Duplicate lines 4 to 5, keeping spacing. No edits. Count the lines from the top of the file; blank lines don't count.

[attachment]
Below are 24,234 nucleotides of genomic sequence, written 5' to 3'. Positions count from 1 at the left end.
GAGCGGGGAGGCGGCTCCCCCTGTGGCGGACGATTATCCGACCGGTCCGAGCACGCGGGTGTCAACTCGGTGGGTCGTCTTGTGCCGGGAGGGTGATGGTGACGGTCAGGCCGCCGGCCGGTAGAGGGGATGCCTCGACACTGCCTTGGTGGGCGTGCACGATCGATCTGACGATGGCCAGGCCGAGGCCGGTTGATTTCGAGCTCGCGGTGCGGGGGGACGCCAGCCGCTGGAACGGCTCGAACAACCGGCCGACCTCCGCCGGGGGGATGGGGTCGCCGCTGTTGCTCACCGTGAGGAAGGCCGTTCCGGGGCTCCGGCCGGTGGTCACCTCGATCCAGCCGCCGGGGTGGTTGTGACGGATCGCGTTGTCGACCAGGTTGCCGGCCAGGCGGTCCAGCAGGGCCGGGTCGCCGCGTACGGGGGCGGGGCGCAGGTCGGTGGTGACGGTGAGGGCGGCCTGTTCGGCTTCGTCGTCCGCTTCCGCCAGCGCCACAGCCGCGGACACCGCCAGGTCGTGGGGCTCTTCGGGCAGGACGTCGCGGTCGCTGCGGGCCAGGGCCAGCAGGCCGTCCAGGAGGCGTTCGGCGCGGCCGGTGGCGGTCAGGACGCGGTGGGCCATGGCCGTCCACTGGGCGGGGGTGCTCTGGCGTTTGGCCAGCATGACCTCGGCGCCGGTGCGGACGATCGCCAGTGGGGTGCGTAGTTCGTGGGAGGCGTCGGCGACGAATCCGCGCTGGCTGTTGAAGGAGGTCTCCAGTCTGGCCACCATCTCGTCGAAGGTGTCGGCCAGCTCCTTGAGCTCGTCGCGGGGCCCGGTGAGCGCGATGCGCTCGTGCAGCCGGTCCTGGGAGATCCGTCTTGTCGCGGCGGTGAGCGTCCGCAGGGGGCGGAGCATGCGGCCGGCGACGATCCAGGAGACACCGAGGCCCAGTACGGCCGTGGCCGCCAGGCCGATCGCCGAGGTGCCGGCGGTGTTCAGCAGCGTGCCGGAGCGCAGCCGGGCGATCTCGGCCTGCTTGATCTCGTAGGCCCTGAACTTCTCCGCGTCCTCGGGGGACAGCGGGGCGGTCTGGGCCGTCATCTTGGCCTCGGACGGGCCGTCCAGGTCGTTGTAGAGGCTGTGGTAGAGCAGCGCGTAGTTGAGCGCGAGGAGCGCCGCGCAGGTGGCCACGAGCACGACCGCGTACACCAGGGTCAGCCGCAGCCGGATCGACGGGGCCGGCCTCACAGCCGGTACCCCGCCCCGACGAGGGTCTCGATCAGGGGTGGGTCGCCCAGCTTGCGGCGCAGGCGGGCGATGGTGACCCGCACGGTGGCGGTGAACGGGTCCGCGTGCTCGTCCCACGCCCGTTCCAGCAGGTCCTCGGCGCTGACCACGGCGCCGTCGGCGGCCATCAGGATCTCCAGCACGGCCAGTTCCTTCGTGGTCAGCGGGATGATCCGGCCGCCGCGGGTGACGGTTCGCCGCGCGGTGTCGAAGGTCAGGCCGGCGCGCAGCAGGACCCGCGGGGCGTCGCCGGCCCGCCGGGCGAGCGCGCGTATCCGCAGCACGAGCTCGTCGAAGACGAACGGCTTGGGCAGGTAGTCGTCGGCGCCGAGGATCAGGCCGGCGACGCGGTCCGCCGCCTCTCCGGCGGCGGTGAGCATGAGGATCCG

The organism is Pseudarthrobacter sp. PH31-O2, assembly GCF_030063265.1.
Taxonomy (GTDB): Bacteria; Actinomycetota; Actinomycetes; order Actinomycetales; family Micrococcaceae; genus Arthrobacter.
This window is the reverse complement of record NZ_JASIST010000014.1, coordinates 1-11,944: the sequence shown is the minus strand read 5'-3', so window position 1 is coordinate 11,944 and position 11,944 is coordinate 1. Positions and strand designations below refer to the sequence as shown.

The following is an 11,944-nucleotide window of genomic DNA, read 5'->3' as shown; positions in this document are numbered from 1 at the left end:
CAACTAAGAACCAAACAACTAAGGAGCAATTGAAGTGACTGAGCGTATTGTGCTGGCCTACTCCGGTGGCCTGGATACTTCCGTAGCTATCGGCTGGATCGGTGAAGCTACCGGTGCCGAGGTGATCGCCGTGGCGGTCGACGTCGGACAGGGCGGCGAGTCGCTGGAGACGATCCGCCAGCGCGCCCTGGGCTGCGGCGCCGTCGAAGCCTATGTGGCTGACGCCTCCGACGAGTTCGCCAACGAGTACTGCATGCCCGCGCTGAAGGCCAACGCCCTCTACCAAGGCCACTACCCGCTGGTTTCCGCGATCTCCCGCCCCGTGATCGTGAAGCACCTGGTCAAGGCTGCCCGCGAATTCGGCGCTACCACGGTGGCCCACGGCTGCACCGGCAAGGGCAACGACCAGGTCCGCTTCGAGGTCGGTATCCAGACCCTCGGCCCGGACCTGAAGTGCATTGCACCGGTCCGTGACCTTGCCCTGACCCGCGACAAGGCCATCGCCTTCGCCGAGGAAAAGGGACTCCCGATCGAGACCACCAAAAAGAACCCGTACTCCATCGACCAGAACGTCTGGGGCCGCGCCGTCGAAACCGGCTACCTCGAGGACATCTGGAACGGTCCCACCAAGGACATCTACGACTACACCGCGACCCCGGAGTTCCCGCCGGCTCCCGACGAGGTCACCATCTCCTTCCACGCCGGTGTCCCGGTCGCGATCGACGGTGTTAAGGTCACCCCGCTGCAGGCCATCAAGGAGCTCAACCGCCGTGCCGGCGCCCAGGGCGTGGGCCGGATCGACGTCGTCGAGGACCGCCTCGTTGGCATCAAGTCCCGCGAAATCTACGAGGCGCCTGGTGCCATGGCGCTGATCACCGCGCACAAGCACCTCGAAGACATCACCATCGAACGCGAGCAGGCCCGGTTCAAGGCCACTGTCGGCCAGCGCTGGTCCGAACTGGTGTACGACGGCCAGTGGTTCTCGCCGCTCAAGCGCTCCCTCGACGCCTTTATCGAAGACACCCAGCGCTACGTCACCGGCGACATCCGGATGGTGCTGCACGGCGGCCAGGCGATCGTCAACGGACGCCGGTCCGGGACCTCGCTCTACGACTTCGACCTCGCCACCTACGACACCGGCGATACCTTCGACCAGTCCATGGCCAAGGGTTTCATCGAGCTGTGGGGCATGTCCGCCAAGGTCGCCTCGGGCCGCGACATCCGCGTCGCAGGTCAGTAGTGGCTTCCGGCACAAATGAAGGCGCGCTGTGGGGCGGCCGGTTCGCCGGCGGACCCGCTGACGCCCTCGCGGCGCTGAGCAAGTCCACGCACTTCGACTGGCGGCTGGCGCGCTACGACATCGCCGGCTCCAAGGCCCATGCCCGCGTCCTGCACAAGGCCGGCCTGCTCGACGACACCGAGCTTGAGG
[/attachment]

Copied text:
Taxonomy (GTDB): Bacteria; Actinomycetota; Actinomycetes; order Actinomycetales; family Micrococcaceae; genus Arthrobacter.
This window is the reverse complement of record NZ_JASIST010000014.1, coordinates 1-11,944: the sequence shown is the minus strand read 5'-3', so window position 1 is coordinate 11,944 and position 11,944 is coordinate 1. Positions and strand designations below refer to the sequence as shown.